Australia: Diners discuss disgusting dinners

The Age in Australia posted some crack-up, some gross, reader responses to last week’s "Tables of horror” story, found below. My favourite is Spoon discrimination.

Cockroaches ‘no surprise’
I had a terrible experience at a Fitzroy restaurant. The meal itself was very enjoyable, until we noticed baby cockroaches crawling all over the table, our plate and our food… When I finally did bring it to the attention [of the wait staff] , the waiter initially responded well by apologising and not charging us for the food.
Then he did something that simply made our blood boil: he starting defending it, first by saying that customers should not, under any circumstances, get upset at restaurants! He said we did not understand the food business and his restaurant career was littered with such stories. The building was old, he explained, and therefore cockroaches should be no surprise… The waiter’s arrogance was even more upsetting than the cockroaches.
-Steven Yatomi-Clarke, West Preston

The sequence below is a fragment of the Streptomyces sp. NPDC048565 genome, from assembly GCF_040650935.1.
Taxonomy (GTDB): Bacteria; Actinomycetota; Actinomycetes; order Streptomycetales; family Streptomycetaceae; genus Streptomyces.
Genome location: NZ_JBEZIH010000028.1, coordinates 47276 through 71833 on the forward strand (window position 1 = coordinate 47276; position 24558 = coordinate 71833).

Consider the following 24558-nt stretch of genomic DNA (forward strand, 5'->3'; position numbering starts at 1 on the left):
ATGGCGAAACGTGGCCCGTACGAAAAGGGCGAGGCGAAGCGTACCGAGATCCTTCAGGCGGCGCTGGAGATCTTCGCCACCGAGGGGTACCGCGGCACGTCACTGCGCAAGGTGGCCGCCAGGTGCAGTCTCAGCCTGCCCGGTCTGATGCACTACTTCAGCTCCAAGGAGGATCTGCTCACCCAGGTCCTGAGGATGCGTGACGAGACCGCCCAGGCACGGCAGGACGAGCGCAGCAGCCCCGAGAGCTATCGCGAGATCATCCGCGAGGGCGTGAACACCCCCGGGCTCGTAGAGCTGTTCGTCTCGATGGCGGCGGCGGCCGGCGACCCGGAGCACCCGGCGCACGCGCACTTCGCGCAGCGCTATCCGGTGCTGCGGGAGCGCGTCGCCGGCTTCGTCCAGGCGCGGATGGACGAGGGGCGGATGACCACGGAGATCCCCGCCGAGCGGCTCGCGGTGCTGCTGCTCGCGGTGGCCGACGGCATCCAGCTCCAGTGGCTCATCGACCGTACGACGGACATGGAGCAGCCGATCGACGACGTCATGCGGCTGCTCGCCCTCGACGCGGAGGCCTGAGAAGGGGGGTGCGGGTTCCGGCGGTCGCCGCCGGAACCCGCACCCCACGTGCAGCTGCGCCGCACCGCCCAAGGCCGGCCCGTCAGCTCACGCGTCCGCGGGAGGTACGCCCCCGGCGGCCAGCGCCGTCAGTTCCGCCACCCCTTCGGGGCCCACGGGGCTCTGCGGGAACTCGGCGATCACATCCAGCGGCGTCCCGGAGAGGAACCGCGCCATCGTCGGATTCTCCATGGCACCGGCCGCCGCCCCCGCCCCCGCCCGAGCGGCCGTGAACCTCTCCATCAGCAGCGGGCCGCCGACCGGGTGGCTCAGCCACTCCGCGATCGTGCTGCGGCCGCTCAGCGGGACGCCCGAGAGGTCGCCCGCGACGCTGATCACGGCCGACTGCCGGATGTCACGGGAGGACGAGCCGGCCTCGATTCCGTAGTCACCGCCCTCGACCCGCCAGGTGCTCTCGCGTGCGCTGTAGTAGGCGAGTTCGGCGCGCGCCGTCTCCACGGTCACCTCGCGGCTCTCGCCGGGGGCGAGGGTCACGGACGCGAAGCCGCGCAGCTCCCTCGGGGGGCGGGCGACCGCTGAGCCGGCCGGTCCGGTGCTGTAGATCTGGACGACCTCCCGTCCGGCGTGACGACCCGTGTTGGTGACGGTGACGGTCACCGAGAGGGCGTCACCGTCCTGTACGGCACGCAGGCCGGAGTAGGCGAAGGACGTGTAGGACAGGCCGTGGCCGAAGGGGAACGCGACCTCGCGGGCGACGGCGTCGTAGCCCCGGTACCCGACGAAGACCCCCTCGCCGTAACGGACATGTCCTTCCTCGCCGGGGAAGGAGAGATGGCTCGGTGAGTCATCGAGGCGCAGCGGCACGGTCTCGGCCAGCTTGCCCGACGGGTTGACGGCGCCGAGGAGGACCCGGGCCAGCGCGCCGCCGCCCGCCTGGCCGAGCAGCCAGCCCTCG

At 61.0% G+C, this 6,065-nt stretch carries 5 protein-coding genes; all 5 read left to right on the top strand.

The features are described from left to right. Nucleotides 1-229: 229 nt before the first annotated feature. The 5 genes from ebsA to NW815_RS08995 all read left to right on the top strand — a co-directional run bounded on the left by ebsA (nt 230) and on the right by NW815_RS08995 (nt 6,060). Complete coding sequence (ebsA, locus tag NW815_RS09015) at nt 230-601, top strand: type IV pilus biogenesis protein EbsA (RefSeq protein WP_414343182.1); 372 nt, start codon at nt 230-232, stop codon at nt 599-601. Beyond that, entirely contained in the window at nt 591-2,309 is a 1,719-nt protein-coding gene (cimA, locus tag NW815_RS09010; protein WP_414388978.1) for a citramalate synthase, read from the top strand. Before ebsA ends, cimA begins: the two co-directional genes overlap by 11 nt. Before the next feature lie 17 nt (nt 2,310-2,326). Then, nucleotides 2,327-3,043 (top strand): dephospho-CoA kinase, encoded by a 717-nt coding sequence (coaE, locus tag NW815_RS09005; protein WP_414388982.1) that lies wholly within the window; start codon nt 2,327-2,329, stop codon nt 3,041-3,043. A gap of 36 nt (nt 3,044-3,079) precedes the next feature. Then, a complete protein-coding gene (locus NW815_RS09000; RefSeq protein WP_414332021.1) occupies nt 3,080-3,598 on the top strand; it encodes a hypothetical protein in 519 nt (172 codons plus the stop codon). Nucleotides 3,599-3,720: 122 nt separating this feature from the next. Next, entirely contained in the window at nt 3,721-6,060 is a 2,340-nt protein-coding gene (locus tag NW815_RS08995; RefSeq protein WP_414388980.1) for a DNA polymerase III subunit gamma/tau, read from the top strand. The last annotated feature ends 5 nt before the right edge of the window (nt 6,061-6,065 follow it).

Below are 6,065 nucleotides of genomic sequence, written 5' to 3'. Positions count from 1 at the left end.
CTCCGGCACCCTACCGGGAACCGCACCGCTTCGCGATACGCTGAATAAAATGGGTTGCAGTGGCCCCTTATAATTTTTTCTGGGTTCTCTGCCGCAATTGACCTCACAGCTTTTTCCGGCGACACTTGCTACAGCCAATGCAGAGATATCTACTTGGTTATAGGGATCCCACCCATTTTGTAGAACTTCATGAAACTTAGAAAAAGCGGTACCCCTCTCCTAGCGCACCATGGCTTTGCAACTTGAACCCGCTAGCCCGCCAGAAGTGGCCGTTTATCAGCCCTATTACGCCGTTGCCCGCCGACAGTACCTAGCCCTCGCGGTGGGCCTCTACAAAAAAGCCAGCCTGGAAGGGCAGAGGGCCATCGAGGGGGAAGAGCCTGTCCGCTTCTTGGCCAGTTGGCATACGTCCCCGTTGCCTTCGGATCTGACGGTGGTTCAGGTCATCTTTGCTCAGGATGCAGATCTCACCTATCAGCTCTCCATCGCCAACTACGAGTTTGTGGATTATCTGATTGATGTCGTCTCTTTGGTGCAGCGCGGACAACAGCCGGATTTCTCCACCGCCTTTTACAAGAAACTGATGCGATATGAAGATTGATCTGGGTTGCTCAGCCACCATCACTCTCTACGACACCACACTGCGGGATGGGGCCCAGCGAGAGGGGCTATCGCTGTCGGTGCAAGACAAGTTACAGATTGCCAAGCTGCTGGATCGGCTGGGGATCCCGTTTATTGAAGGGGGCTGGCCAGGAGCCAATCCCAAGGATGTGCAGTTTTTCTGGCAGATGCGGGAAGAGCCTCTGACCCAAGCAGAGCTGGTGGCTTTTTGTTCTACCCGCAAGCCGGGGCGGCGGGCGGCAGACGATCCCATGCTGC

Maggots removed
Four years ago my wife and I went to a well-known vegetarian restaurant and in one of the dishes the dates contained maggots. We discreetly told the waiter, so as not to cause a scene. The dish was removed, but what came back didn’t appear to be a new dish, just the old one with the dates removed. We were given a free mint tea or a free dessert, but no particularly sincere apology from the wait staff for this rather obvious breach of health standards. We have never been back.
-David Sheehan, Oak Park

Too tough for what?
We ordered a lamb curry at a well-known Indian restaurant and the lamb was too tough to eat (this occasionally happens even in good Indian restaurants). On complaining to the waiter, the chef came out to our table, stuck his hand into the bowl, grabbed a piece of lamb, tore it in two with his bare hands and said: "There, it’s not too tough!" We weren’t convinced.
-Michael Rowell, Ararat

Great, but for the worm
WE WENT to a place in Brighton that was recommended. We ordered fresh oysters. We had a few. A friend held one of the oysters, when a pinkish red worm crawled out of the flesh of the oyster, climbed up the shell. She screamed…
-Caroline Arman, East St Kilda

Spoon discrimination
NOT really a tale of horror, but bizarre standards . . . I was recently having a regular lunch at a city restaurant, and on ordering dessert was surprised when the waitress placed a soup spoon in front of me. When I queried it, her reply was, "We don’t discriminate between spoons here, they are all the same to us." There was then a pause, and she rather grudgingly asked me if I wanted her to change it to a dessert spoon — to which I said yes. I was made to feel it was unreasonable to use a dessert spoon! Have the rules of dining changed?
-Claire Mitchell, Northcote